God's Architect: Pugin and the Building of Romantic Britain by Rosemary Hill
Reviewed by Peter Mandler
Times Literary Supplement
One of the heart-warming things about the Victorians is how generous they were in their choice of heroes. The same bourgeois philistine could find himself one week worshipping an exotic Oriental dandy such as Benjamin Disraeli, and the next a manly Christian gentleman such as David Livingstone. In many ways, Augustus Welby Northmore Pugin united both models in one brief life -- though this promiscuity of character may have limited rather than extended his heroic potential.
Like Disraeli, Pugin imagined for himself a romantic foreign history: a long line of royalist Comtes de Pugin, a noble father exiled by the French Revolution, a family crest and signet ring ostentatiously sported in evidence. In fact, his father Auguste came from a long line of Parisian artisans in the luxury trades, self-exiled probably in search of better trading conditions. Auguste's bumpy English career as an architectural draughtsman at best permitted only a shabby-genteel lifestyle, but the raffish world of late-Georgian Bloomsbury in which he worked allowed him sufficient artistic license to sustain an air of mystery, and his marriage into very minor Lincolnshire gentry added further resources, not least a fiercely intelligent and ambitious wife, Catherine Welby, without too much respectability. In this decidedly louche environment Augustus grew up quickly. In his father's workshop he learned to draw. Hanging around backstage at the theatre, he learned about sets, and actresses, and sex. It is possible his first child was conceived in a tumble with a dancer in a darkened theatre box, after the last show. When they married, as was not uncommon at the time, the bride was heavily pregnant. By November 1829, aged seventeen, he had opened his own carpentry-and-joinery workshop in Hart Street, literally at the Covent Garden stage door. By the age of twenty-one, he had lost both parents and his first wife, but gained a second, possibly another dancer. For a time they lived at Ramsgate, inaugurating Pugin's long association with that seaside town; he took up sailing, and all his life was said to dress like a sailor, almost piratical.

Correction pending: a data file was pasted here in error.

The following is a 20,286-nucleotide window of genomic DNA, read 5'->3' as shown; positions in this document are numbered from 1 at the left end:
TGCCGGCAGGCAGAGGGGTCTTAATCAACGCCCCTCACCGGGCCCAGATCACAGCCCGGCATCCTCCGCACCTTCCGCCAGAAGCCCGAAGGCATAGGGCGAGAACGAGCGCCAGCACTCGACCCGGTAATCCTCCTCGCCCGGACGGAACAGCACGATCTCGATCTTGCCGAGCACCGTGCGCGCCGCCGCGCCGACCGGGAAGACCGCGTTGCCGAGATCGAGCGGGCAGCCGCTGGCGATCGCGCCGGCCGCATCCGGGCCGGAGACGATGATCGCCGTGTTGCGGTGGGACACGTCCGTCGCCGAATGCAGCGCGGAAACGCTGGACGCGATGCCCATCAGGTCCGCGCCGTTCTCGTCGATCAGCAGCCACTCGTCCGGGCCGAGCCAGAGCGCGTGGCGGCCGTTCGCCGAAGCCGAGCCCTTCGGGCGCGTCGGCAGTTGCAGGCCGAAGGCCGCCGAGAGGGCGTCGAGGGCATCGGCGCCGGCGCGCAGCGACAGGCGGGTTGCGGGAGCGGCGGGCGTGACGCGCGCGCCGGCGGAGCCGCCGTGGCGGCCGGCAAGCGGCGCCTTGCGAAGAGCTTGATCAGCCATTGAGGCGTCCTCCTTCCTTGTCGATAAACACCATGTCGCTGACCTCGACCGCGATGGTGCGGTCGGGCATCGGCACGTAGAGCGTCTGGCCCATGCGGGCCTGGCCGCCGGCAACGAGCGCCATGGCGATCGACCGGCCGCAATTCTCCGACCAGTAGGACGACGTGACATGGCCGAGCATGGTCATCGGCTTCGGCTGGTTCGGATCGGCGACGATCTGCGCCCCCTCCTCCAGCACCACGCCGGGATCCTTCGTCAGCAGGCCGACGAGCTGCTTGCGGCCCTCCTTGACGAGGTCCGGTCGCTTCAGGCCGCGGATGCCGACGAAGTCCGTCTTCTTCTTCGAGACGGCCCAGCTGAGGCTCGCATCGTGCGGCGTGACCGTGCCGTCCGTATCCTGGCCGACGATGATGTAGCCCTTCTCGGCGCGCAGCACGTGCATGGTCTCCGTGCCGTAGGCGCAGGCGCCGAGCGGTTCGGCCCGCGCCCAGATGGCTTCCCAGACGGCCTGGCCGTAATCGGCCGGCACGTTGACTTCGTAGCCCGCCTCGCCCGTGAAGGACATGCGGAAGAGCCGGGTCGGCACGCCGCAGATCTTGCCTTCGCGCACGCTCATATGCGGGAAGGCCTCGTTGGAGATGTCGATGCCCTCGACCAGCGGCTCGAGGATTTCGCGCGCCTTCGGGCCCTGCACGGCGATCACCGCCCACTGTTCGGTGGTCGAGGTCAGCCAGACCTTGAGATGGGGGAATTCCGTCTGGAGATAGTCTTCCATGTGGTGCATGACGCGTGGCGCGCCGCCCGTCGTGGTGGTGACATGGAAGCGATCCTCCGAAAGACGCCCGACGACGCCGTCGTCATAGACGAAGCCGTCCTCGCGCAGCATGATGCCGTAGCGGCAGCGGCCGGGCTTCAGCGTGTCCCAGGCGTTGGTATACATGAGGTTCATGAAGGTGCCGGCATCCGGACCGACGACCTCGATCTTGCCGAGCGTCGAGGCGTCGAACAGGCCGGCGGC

So far, so swashbuckling. But already the Christian gentleman had begun to emerge. Part of Pugin's attraction to the sailor's life came from his restless search for the true simplicity that might lie beneath the shams of modern cosmopolitanism. While knocking up all sorts of Gothic nonsense for homes and theatres, catering to the fashion of the day, he began to take the medieval forms and formularies deathly seriously in a way that was not common in Bloomsbury or Covent Garden, nor in respectable Ramsgate. With furious energy he drew up "Ideal Schemes" of richly imagined high-medieval ensembles, human, social, decorative and architectural. Gradually he came to inhabit an "Ideal Scheme" himself, building for his young family the first of his trail-blazing open-plan villas, outside Salisbury and, spiritually, joining the Roman Catholic Church there. Fortunately for Pugin, the English Catholic Church of the 1830s was closer to his "Ideal Scheme" of manly simplicity, spiritual unworldliness and egalitarian community than any Catholic Church in Europe. The Salisbury community, as described by Rosemary Hill in God's Architect, sounds more like a band of John Bunyan's Nonconformist Pilgrims than the limp-wristed, incense-drenched Romanists that haunted the Victorians' nightmares. In the same way, the ideal Catholic community that Pugin illustrated in his most famous work, Contrasts, published at this time (1836), "passionate and plain", bore very little resemblance to the historical Catholic world of the previous 300 years. As Hill nicely points out, Pugin at this time hardly seemed aware of the existence of the Renaissance. And, again, he owed to his Protestant homeland an almost complete absence of Baroque and Rococo architecture to unsettle his medieval dream of Catholicism.